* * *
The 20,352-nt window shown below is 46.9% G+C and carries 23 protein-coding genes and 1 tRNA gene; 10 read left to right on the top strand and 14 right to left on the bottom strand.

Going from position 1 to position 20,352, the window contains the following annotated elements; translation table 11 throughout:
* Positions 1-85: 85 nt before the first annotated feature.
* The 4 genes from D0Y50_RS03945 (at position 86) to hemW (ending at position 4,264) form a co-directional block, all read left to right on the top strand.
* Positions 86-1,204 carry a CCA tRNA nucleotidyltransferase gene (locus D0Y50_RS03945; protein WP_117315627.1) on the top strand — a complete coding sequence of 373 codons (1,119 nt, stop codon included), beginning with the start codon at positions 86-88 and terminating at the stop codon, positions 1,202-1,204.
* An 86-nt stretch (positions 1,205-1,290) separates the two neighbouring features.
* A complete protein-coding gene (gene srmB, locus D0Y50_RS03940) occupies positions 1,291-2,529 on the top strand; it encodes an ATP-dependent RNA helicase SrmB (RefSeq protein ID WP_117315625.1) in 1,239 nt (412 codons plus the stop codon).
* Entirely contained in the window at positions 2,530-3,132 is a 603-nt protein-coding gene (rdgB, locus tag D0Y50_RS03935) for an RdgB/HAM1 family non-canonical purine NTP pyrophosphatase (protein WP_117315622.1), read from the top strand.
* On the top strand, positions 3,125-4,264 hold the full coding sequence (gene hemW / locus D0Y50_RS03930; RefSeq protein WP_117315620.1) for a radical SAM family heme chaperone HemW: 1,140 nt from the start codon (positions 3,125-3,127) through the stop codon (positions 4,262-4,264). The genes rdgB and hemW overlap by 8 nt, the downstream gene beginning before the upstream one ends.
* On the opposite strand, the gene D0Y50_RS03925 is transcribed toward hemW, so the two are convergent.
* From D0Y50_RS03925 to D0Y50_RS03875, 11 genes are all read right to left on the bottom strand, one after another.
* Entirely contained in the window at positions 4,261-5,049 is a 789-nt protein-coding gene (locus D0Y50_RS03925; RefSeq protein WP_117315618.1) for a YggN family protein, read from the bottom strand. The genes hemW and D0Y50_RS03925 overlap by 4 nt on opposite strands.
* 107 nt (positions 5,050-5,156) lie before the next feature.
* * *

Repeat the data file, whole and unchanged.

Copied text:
The 20,352-nt window shown below is 46.9% G+C and carries 23 protein-coding genes and 1 tRNA gene; 10 read left to right on the top strand and 14 right to left on the bottom strand.

Going from position 1 to position 20,352, the window contains the following annotated elements; translation table 11 throughout:
* Positions 1-85: 85 nt before the first annotated feature.
* The 4 genes from D0Y50_RS03945 (at position 86) to hemW (ending at position 4,264) form a co-directional block, all read left to right on the top strand.
* Positions 86-1,204 carry a CCA tRNA nucleotidyltransferase gene (locus D0Y50_RS03945; protein WP_117315627.1) on the top strand — a complete coding sequence of 373 codons (1,119 nt, stop codon included), beginning with the start codon at positions 86-88 and terminating at the stop codon, positions 1,202-1,204.
* An 86-nt stretch (positions 1,205-1,290) separates the two neighbouring features.
* A complete protein-coding gene (gene srmB, locus D0Y50_RS03940) occupies positions 1,291-2,529 on the top strand; it encodes an ATP-dependent RNA helicase SrmB (RefSeq protein ID WP_117315625.1) in 1,239 nt (412 codons plus the stop codon).
* Entirely contained in the window at positions 2,530-3,132 is a 603-nt protein-coding gene (rdgB, locus tag D0Y50_RS03935) for an RdgB/HAM1 family non-canonical purine NTP pyrophosphatase (protein WP_117315622.1), read from the top strand.
* On the top strand, positions 3,125-4,264 hold the full coding sequence (gene hemW / locus D0Y50_RS03930; RefSeq protein WP_117315620.1) for a radical SAM family heme chaperone HemW: 1,140 nt from the start codon (positions 3,125-3,127) through the stop codon (positions 4,262-4,264). The genes rdgB and hemW overlap by 8 nt, the downstream gene beginning before the upstream one ends.
* On the opposite strand, the gene D0Y50_RS03925 is transcribed toward hemW, so the two are convergent.
* From D0Y50_RS03925 to D0Y50_RS03875, 11 genes are all read right to left on the bottom strand, one after another.
* Entirely contained in the window at positions 4,261-5,049 is a 789-nt protein-coding gene (locus D0Y50_RS03925; RefSeq protein WP_117315618.1) for a YggN family protein, read from the bottom strand. The genes hemW and D0Y50_RS03925 overlap by 4 nt on opposite strands.
* 107 nt (positions 5,050-5,156) lie before the next feature.